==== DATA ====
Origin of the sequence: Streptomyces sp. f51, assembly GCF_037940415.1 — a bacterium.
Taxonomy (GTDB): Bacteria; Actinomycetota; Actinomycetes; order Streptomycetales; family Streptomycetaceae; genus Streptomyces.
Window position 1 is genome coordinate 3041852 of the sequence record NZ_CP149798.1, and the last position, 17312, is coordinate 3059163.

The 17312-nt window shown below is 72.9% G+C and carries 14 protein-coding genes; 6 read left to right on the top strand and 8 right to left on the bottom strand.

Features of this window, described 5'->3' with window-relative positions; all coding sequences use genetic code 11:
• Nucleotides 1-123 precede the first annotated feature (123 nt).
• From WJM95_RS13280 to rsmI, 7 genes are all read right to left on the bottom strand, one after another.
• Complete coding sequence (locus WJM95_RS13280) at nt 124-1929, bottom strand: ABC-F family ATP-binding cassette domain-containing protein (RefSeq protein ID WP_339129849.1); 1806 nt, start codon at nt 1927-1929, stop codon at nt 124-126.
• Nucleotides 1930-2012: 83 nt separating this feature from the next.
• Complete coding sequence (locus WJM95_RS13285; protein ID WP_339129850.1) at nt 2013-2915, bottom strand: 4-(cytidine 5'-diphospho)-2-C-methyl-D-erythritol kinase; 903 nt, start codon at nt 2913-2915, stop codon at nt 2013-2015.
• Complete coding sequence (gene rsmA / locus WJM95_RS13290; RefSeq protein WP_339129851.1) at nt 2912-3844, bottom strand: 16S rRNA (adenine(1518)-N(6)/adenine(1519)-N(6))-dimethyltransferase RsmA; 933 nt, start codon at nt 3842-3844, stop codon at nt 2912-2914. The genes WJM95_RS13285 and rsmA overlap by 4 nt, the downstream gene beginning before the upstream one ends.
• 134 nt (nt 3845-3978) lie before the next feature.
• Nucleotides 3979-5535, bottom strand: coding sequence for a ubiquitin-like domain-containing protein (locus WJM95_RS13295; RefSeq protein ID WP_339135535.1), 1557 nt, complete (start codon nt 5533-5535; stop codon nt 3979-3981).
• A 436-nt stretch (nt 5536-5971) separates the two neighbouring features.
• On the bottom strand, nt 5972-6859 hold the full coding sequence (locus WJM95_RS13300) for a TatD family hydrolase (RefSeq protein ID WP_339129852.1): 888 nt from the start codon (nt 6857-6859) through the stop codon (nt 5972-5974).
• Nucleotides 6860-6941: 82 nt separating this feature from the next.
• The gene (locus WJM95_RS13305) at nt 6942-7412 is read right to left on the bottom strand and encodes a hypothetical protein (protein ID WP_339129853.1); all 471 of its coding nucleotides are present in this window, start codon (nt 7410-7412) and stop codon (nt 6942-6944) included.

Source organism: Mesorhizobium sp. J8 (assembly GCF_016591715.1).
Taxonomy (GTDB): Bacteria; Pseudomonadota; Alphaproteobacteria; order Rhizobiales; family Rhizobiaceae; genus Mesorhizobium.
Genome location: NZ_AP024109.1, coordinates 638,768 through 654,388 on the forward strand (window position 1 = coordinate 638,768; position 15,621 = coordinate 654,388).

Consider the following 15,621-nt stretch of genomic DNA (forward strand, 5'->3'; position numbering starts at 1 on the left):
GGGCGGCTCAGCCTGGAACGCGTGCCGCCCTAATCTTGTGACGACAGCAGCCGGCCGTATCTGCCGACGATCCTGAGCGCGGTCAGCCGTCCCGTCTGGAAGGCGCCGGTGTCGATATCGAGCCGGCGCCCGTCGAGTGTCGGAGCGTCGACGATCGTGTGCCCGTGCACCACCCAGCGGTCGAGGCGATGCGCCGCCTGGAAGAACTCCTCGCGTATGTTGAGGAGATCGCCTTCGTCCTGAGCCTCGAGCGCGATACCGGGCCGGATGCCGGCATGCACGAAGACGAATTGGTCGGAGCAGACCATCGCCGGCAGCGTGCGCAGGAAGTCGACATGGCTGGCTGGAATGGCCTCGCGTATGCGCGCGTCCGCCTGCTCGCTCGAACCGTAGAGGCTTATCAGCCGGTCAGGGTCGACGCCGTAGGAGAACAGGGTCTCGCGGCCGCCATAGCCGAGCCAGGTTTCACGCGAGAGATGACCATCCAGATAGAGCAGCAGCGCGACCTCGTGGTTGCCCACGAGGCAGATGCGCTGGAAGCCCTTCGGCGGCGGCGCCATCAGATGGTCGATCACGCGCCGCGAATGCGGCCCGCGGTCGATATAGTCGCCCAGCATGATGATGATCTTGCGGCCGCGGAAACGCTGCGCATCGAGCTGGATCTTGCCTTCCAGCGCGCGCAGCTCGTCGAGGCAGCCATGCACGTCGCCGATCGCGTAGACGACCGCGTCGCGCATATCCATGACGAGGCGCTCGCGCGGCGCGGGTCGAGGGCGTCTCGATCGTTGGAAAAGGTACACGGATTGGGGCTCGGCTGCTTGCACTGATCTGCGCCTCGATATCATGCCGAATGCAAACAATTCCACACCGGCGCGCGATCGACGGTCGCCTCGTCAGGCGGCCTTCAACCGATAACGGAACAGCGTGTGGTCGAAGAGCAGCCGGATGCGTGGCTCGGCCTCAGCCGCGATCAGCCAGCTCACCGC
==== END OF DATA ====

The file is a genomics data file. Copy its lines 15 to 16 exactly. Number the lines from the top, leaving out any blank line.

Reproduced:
• On the bottom strand, nt 5972-6859 hold the full coding sequence (locus WJM95_RS13300) for a TatD family hydrolase (RefSeq protein ID WP_339129852.1): 888 nt from the start codon (nt 6857-6859) through the stop codon (nt 5972-5974).
• Nucleotides 6860-6941: 82 nt separating this feature from the next.